There is an article in the Chronicle today on butter, specifically European butters which have suddenly burst into our midst.   There is a taste and baking testing, and it seems one butter may taste good, but not work well in baking, and vice versa.  Now, we need to know our butters, like our vinegars and oils.   I think my mother used Crisco oil and the one kind of butter that was available at the time.  There wasn't even unsalted butter in those days.  It certainly is more complex today, and I suppose that is a good thing, or maybe the good thing is to keep our sense of humor about it all.   I was in a fancy deli in Berkeley yesterday and stood there debating a $28.00 bottle of olive oil from Italy, the latest crop just in.  I couldn't quite bring myself to go there, though I did succumb to some chocolate, that probably ounce for ounce was similar in price, and it is Christmas, and the packaging is so cute!  It is interesting to see where the wagging tail of temptation gives in.   Of course, I am giving the chocolate away.  It is not for me!   :)

It is for gifts!!
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A repeat from last year - ritual!



Since this posting is about the magic of ritual, it seems okay to repeat.  I posted it last December 28th.   This seems to be a day of repeat.  I wonder what the message is, perhaps, it is about the recycling of the years.


WAITING FOR THE WATER TO BOIL



Standing at the kitchen stove early in the morning, looking past it through an open window, I feel sleepy, unfocused, fragmented, waiting for the coffee water to boil. An impulse to pray arises in me, but the thought of God remains as vague and unfocused as I feel myself to be at that moment. I am not in the mood for words. A few months ago I was in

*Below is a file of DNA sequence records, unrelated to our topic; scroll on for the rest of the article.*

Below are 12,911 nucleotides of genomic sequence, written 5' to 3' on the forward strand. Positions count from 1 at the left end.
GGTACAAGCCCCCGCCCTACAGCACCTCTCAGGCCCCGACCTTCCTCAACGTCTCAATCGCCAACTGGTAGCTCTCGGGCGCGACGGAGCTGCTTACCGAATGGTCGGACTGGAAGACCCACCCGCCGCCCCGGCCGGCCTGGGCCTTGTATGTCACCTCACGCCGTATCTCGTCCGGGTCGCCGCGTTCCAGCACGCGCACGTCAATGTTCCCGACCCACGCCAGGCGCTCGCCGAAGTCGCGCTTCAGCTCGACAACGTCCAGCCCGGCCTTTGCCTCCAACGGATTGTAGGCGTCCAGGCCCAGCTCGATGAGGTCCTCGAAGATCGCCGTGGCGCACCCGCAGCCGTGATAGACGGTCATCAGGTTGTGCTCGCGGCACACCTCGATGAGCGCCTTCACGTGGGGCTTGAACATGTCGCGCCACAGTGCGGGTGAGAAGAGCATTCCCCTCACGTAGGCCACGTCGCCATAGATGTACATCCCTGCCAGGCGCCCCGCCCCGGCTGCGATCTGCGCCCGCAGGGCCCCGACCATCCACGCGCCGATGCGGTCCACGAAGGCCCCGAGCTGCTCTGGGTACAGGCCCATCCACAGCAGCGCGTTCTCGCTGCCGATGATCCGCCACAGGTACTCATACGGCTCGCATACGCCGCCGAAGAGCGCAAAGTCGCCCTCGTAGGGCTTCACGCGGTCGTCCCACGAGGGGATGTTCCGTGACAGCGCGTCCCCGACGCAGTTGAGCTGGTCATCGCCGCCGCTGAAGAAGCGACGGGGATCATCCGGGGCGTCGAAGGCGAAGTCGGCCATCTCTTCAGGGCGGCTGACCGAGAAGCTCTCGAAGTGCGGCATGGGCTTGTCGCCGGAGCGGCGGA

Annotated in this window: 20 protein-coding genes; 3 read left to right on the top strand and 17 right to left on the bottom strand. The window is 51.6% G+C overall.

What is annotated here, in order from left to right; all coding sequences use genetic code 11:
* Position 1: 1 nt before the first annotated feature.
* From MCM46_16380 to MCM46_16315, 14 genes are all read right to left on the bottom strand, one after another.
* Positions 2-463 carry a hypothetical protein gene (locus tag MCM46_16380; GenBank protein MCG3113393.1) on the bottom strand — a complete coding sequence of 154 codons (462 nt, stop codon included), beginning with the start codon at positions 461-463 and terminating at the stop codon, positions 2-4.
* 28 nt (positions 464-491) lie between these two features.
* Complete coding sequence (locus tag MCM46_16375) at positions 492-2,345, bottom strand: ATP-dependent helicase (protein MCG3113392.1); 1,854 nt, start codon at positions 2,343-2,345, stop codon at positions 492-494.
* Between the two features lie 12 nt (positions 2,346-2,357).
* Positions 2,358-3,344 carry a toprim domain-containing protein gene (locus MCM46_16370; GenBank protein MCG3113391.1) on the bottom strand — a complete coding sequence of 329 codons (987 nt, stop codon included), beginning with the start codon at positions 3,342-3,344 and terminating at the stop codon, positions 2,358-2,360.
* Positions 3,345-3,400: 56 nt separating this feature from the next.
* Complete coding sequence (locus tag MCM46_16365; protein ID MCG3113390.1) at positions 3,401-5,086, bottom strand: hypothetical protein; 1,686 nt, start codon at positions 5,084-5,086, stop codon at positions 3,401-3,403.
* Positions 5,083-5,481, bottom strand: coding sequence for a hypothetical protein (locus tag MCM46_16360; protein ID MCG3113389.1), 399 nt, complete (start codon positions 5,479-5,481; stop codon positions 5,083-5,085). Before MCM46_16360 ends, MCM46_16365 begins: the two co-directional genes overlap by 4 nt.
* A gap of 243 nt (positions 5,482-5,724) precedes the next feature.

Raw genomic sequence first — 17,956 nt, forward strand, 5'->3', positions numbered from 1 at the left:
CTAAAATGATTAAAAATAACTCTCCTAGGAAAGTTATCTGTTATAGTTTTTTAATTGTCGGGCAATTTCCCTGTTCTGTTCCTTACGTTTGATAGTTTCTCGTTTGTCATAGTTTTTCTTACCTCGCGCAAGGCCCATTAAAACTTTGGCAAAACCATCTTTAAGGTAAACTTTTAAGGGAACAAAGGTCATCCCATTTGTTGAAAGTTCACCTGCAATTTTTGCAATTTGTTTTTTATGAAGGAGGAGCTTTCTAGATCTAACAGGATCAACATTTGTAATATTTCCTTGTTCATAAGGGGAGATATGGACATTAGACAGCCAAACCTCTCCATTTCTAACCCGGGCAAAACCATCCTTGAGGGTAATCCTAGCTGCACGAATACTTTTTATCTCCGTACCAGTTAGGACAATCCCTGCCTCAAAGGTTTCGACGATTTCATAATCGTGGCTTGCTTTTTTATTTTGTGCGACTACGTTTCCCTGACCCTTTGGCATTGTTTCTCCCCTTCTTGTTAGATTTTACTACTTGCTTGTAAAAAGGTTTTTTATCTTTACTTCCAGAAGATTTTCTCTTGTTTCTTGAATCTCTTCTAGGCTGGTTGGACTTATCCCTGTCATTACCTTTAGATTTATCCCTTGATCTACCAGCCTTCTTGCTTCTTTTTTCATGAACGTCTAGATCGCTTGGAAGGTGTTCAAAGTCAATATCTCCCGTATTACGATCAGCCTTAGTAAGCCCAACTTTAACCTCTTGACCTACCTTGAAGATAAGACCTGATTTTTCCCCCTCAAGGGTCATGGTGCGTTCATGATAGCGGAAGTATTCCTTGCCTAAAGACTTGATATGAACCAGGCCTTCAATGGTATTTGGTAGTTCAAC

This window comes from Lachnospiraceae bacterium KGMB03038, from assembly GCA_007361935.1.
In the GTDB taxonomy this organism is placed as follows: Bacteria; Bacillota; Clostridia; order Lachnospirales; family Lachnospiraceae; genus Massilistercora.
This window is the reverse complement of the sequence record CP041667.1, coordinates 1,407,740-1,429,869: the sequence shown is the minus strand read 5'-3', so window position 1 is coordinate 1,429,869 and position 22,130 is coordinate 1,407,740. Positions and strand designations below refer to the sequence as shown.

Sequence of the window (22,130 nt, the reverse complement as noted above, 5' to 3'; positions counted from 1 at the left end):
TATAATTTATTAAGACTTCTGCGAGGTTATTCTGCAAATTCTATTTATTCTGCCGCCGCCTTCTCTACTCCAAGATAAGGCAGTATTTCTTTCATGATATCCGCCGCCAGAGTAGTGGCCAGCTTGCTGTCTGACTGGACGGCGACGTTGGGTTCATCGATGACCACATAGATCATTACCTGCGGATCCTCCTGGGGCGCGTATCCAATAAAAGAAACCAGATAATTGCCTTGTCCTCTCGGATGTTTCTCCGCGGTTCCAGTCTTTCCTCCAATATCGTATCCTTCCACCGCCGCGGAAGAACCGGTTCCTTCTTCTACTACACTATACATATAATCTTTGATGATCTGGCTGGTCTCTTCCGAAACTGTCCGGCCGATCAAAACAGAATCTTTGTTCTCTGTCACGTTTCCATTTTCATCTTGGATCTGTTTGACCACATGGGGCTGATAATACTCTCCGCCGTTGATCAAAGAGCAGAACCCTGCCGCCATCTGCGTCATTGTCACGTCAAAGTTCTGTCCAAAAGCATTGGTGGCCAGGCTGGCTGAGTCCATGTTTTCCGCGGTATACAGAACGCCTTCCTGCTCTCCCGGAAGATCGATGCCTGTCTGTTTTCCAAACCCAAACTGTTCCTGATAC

India, and now, without consciously thinking what to do, I find myself raising my hands in front of my face and putting palms together, the way Indians do in their gesture of respect. Quickly, my emotions change. I become aware of a stir of energy throughout my body. My hands, palms still together, move downward until they are in front of my navel. I feel centered for the first time since arising, and the tree leaves outside the window begin to sparkle. During this little rite, which I have never performed before, no words pass through my consciousness. Theologically, there is either nothing or everything to say about it. Some, including myself, will call it prayer, others not. In any case, it was a short and subtle ritual of transformation.



--TOM F. DRIVER

from The Magic of Ritual
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Hmmmmm!


THE WHOLE PROBLEM with the world is that fools and fanatics are always so certain of themselves, and wiser people so full of doubts.

Bertrand Russell

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Wendell Berry -

             

                  “To Know the Dark”

    To go to the dark with a light is to know the light.
    To know the dark, go dark. Go without sight,
    and find that the dark, too, blooms and sings,
    and is traveled by dark feet and darkwings. 

                      - Wendell Berry